~ Satisfying Book Lovers Since 1934 ~
History of The Town Book Store 
The year was 1934: America was in the midst of “The Great Depression,” Good Bye, Mr. Chips topped the bestseller lists, and paperback books were still on the horizon when The Town Book Store opened its doors on East Broad Street in Westfield. Today, Amazon dominates the retail landscape and books can be read digitally. But through all the challenges the past nine decades have thrown at us, The Town Book Store is still going strong in downtown Westfield.

On September 4th, we will celebrate 90 years of good, old-fashioned bookselling. One of the last two independent bookstores in all of Union County, TBS has been serving Westfield and neighboring communities for 89 years, eight owners and two locations. 

In today’s rapidly changing retail environment, we remain one constant where shoppers can find a first-rate literary selection with friendly, personalized service in an attractive, convenient setting. For this little store to have been able to hold on for this long is truly a testimony to the loyal customers who have supported us for so many years.

According to the original business ledgers on display in the shop, TBS first opened its doors on September 4, 1934. After operating from the same address for 72 years, we relocated across the street in 2007 to 270 E. Broad Street, the site of Westfield’s first library. This location at the eastern gateway to Westfield’s downtown offered easier parking, ample window space and greater visibility for the store.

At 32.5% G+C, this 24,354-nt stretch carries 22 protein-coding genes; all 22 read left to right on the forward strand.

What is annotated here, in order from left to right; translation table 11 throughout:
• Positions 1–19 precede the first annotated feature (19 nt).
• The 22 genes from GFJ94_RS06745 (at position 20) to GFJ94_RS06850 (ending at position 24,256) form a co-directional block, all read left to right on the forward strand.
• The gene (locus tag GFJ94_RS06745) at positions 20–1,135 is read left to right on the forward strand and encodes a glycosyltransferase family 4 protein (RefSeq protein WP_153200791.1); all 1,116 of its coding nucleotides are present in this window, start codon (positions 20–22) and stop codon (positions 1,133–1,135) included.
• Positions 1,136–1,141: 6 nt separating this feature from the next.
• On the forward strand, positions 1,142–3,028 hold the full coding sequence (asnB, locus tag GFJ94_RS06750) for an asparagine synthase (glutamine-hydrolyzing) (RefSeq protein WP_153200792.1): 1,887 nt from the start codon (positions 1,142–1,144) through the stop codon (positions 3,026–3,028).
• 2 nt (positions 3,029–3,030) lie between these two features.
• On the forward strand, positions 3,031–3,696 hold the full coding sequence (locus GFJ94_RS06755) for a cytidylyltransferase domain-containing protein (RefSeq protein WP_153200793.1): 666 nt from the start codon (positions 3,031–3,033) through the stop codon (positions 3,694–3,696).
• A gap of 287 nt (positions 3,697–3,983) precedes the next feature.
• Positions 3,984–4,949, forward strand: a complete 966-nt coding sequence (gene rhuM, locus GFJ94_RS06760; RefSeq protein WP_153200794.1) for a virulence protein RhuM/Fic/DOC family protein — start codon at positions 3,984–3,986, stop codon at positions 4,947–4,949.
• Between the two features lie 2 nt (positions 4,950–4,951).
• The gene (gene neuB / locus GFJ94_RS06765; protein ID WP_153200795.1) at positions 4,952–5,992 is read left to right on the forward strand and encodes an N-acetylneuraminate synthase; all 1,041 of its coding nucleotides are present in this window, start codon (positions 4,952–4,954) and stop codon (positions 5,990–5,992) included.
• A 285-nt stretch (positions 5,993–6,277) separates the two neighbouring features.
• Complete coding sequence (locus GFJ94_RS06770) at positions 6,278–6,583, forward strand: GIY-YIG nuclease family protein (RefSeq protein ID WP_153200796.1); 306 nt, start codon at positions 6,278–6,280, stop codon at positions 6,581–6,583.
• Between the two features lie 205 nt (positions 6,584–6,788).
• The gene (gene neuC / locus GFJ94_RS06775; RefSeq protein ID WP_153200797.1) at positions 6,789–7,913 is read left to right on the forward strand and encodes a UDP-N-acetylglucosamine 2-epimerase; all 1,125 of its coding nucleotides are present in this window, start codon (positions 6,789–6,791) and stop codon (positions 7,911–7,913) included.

Though modest in size, TBS's inventory is well-edited and caters to the interests of our customers. Individualized services like fast turnaround on special orders, friendly, helpful staff, author signings, out-of-print book searches, book club discounts, and free gift wrapping are part of the shop’s appeal. Avid readers and parents with young children have been our mainstay throughout the years. 
Home    |   Staff Picks   |   Author Events   |   About Us   |   Contact Us
History of Westfield's First Library Building
The Westfield Library has its roots in the Every Saturday Book Club which started way back in 1873. At that time, women got together to discuss books, as they still do today. Their books were collected and made available to those who could afford to purchase a library card. The library moved from place to place as space in downtown businesses was rented or donated by local residents.

In the latter part of the 19th century, the public library movement began to grow. People believed that libraries could be forces for moral good and should be open to all. In fact, in a 1905 speech promoting the establishment of the Westfield Library, Westfield resident and Library Trustee Salter S. Clark claimed that Westfield would be better off spending its tax dollars on a library rather than an additional policeman because the moral benefit that a library could bring would be far greater than that of a policeman.

Philanthropist and steel magnate Andrew Carnegie also believed very strongly in the good that public libraries could bring. Largely self-educated, he had benefited from using a Pittsburgh library on his way to becoming one of the richest men in the world. He was an advocate of democracy and capitalism and favored "Let There Be Light" over the doorways of library buildings. Carnegie funded a huge grant program that resulted in over 2500 library buildings libraries across the English-speaking world from 1898 to 1917.

Westfield applied for a $10,000 Carnegie grant in 1905. Westfield voters, all men at the time, had to vote to agree to support the library with $1000 of tax revenue per year. Fortunately, a majority of men supported the ladies' movement, the grant was awarded, and the original Carnegie library was completed in 1906. An architectural treasure and true Westfield landmark, an addition to the original building now houses The Town Book Store. Look carefully on the Elmer Street side and you will see the author's name "Hawthorne" over one of the windows. That is a hint to the building's rich past. No doubt the members of the Every Saturday Book Club are smiling down on the many Westfield book lovers, and the building, which are their legacy.